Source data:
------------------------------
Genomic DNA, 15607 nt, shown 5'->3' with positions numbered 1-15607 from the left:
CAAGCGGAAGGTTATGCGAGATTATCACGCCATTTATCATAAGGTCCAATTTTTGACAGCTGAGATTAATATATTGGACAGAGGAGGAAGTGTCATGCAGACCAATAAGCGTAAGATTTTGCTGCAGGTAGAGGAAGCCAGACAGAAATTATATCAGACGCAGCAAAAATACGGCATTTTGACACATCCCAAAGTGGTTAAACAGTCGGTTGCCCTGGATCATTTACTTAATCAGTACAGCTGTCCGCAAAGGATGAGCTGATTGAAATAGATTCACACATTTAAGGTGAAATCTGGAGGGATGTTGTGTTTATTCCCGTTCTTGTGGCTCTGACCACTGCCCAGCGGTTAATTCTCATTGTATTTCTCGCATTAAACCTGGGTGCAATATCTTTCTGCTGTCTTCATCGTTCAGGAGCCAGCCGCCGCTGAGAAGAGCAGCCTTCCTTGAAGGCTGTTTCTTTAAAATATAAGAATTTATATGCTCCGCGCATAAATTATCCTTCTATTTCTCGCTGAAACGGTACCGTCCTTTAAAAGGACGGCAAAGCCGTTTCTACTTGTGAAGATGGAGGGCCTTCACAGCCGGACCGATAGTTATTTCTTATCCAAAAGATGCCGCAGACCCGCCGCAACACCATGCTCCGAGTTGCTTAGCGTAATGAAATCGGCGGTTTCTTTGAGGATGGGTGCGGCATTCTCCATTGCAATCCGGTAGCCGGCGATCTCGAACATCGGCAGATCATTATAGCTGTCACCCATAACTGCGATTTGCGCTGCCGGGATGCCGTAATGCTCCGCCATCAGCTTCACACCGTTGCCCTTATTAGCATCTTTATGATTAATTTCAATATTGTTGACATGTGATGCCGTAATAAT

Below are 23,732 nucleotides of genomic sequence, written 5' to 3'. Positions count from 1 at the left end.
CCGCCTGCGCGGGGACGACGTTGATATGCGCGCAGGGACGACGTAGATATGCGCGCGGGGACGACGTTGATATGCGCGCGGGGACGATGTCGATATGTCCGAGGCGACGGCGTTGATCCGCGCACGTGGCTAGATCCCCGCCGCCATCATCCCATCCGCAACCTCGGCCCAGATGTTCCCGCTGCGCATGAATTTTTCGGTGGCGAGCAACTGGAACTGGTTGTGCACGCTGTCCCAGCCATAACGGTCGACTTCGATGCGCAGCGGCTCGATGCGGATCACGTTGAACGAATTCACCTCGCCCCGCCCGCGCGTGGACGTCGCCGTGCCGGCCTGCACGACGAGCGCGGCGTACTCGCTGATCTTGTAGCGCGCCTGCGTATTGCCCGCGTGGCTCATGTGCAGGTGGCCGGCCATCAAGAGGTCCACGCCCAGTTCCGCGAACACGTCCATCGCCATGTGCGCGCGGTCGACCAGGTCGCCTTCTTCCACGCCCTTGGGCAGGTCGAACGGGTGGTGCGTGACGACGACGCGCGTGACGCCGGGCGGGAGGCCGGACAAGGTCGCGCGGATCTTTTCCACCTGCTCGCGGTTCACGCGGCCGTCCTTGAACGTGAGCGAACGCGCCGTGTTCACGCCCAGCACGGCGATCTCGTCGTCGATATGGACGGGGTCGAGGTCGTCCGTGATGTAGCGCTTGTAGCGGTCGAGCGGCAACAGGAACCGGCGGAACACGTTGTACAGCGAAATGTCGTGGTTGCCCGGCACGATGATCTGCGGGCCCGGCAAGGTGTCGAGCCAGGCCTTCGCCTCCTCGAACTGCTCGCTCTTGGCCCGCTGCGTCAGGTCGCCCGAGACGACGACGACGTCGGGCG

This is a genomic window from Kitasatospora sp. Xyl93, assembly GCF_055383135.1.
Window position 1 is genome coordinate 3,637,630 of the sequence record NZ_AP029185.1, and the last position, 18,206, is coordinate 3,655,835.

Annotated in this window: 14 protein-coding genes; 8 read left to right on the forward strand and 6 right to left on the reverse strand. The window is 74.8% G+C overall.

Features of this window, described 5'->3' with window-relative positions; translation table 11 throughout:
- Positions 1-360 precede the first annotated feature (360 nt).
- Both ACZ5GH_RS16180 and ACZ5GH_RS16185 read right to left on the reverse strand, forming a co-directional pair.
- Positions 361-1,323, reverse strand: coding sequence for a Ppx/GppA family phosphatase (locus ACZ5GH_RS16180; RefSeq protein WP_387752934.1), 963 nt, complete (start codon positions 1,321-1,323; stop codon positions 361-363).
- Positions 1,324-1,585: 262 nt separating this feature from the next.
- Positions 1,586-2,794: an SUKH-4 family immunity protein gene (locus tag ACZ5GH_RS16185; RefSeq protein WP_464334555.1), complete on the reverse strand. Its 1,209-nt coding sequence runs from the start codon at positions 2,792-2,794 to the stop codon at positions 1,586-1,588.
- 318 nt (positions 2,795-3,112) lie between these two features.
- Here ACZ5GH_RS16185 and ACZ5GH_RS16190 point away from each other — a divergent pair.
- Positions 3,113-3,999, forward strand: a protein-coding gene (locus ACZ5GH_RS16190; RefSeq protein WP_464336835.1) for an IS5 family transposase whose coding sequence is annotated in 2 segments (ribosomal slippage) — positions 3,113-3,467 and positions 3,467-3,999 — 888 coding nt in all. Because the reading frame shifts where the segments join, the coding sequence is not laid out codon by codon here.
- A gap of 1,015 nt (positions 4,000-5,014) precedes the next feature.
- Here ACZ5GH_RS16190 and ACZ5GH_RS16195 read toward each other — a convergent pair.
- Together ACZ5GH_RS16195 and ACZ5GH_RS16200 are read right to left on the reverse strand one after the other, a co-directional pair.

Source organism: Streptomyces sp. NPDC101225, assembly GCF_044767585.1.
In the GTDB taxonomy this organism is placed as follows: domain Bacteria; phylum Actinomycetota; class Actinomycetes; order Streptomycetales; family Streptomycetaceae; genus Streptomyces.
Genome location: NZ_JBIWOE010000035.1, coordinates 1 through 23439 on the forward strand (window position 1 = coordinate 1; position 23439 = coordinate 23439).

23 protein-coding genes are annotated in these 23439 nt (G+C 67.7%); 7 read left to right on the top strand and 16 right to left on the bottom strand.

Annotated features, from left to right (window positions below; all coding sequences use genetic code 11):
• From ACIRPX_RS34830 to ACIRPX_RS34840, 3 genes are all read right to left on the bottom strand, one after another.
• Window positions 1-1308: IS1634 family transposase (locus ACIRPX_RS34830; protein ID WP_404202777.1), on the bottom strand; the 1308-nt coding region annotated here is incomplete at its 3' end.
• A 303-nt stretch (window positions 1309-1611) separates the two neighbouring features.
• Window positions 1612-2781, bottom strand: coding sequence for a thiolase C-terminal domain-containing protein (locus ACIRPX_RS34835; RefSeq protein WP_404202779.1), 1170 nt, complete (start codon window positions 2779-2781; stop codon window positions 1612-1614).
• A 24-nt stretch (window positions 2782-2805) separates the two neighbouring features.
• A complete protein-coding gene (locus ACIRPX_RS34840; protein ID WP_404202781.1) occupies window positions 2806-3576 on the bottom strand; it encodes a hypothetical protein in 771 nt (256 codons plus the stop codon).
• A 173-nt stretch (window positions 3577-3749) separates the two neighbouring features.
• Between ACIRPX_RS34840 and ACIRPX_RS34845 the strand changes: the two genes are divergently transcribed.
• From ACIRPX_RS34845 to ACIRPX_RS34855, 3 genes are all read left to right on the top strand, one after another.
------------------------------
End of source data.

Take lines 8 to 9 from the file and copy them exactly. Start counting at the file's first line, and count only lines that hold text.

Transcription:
Features of this window, described 5'->3' with window-relative positions; translation table 11 throughout:
- Positions 1-360 precede the first annotated feature (360 nt).